Moreover, while the academic theologians may see the matter in the way that Mr. Akbar explained it, that’s not how the average person looks it — as substantiated by Ms. Bruce. I promise you, in the average church where Mormon-bashing is regularly delivered from the pulpit, there are few if any attempts to make sure the congregants understand that the “not Christian” label is purely academic. Even the more diplomatic things I’ve heard from people of other faiths who are steeped in this sort of nonsense on a regular basis assure me that, regardless of what I may think, I really actually believe in a whole different Jesus altogether than the one that they do.
Sorry, but how many virgin-birth-lived-in-Judea-Atonement-giving-crucified-then-resurrected-Sons-of-God-named-Jesus-Christ have there been in this world? I only know of the One.
At the heart of the “Mormons-aren’t-Christians” argument is not an attempt at some sort of academic classification — the so-called “Christian world” varies widely on almost every point of doctrine there is. Rather, I believe it is an attempt to keep their own congregations from looking at what the LDS Church has to offer. The real question is not, “Why do Mormons want so badly to be known as Christians?” it is this: Why are the leaders of the more traditional sects of Christianity so afraid to afford their LDS brothers and sisters that same label?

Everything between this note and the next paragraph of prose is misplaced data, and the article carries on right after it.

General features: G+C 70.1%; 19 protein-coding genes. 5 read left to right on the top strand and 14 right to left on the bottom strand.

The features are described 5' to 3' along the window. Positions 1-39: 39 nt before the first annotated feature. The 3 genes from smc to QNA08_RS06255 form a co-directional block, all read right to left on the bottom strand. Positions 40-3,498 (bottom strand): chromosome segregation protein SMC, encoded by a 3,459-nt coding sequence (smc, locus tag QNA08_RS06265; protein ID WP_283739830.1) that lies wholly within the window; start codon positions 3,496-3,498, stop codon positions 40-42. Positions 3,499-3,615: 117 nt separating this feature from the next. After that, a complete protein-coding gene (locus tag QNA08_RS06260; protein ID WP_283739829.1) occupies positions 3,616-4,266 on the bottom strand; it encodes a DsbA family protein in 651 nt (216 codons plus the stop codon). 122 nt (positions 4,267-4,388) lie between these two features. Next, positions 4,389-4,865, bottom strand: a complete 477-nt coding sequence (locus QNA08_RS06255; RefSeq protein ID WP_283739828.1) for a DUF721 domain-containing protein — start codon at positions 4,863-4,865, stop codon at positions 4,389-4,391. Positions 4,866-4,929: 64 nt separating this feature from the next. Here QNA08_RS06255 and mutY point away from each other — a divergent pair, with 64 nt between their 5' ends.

But Mr. Akbar’s question does deserve more than a counterquestion, and so I offer that here. The reason we members of the Church of Jesus Christ of Latter-Day Saints are hurt and bemused and even offended by the idea that we’re somehow not a Christian faith is not because we want to somehow fit in with the crowd. We know we are a “peculiar people,” we know our particular theology is the red-headed stepchild of the larger Christian community, and we’re okay with that. Frankly, if we thought the rest of y’all had it right on the nose, our church would be unnecessary and superfluous.